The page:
Myanmar: Pushed from their forest home by encroaching farm land, wild elephants are driving fearful villagers in a Myanmar township to seek refuge in tree houses while the animals storm their rice paddies looking for food.
The elephants have trampled crops, destroyed homes and even, villagers say, killed people in their path — forcing families in Kyat Chuang to build new shelters made of wood and bamboo on higher ground.
“We have had to move our huts into the trees, so we are safe,” explained San Lwin, who dashes several metres up a tree to his thatch-roofed shelter when the elephants are near.
Villagers in Kyat Chaung, a farming community 100 kilometres north of Yangon, they yearned for the days before the elephant rampages started three years ago.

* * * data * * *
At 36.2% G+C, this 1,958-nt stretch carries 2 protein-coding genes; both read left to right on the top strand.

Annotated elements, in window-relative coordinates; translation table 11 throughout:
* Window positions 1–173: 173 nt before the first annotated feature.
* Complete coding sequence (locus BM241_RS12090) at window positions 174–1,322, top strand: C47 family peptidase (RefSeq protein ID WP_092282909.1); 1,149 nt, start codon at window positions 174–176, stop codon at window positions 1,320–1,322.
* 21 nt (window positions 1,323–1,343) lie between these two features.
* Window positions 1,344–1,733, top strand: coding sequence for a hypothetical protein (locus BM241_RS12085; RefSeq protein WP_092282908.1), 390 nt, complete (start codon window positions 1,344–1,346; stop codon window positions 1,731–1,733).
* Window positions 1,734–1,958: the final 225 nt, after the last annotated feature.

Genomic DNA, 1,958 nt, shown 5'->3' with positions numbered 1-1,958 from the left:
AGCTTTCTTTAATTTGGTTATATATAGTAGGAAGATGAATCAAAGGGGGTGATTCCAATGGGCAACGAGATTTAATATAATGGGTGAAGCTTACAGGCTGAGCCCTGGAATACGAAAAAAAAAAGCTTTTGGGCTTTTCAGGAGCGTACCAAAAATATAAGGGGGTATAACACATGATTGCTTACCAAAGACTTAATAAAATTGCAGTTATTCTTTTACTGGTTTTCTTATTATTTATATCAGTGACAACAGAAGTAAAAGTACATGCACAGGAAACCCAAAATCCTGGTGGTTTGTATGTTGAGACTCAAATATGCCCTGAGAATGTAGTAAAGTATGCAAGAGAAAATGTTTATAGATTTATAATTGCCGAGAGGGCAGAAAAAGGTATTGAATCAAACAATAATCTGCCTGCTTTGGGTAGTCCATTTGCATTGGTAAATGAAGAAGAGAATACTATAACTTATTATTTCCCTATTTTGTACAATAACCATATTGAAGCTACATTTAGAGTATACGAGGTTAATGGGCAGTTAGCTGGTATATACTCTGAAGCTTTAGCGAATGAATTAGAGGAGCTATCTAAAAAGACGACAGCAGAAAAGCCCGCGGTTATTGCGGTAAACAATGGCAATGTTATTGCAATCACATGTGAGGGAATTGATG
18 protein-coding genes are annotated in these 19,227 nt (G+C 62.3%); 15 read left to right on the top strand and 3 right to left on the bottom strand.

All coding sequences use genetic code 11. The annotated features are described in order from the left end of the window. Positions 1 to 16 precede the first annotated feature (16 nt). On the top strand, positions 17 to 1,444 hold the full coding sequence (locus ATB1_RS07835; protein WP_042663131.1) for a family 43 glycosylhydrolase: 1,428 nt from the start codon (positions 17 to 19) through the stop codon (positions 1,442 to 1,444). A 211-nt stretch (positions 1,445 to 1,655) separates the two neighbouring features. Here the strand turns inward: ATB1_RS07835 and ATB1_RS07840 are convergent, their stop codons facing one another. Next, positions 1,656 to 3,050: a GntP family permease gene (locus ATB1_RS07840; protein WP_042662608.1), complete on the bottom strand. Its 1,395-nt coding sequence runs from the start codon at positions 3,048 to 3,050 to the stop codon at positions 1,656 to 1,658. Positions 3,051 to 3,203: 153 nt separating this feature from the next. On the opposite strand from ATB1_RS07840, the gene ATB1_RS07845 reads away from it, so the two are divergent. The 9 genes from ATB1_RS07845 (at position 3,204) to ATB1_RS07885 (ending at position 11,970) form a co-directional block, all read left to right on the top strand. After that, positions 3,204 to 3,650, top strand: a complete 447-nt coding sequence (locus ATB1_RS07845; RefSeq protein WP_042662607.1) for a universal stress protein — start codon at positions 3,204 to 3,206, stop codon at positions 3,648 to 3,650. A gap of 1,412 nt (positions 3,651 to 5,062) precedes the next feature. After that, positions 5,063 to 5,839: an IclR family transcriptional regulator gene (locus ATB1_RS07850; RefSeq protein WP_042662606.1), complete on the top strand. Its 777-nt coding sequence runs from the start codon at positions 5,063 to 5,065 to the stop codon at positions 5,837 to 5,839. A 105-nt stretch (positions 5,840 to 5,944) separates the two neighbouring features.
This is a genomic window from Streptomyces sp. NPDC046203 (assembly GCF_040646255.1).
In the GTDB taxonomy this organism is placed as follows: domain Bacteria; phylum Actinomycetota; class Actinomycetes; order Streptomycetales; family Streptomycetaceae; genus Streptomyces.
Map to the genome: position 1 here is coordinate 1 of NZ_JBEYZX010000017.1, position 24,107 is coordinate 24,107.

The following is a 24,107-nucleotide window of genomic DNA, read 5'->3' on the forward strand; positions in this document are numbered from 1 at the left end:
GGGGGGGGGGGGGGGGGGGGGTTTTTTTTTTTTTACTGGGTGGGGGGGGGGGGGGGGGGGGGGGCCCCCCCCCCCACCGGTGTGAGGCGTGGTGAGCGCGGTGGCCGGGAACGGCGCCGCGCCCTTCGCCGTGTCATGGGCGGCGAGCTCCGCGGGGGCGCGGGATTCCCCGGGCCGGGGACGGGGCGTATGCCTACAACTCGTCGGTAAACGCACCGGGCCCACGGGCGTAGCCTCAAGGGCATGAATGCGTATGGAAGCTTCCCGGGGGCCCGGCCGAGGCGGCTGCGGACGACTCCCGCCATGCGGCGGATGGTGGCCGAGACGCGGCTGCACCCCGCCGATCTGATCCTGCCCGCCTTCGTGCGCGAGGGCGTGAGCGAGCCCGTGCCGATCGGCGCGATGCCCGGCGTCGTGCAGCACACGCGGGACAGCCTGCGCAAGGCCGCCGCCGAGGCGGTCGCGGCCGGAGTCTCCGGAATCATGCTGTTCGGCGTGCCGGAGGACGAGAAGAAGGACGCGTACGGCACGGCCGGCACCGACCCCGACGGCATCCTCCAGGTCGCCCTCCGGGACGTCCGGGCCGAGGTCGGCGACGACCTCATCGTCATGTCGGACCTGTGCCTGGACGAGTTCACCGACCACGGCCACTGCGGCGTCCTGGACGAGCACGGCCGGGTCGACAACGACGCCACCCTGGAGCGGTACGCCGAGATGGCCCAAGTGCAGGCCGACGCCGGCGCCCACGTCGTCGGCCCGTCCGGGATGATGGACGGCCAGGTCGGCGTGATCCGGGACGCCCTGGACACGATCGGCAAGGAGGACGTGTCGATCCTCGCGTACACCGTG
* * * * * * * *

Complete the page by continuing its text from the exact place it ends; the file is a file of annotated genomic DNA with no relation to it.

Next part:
Now they scamper up home-made bamboo ladders to their elevated huts whenever they hear the thundering sound of elephant feet, which is usually several times a week.
“We want them to be taken away … so we can live peacefully,” said Than Shin, a 57-year-old farmer. Spurred by the loss of their forest habitats, the elephants, and villagers they have been terrorising, are some of the casualties of Myanmar’s alarming rate of deforestation, one of the fastest in the region.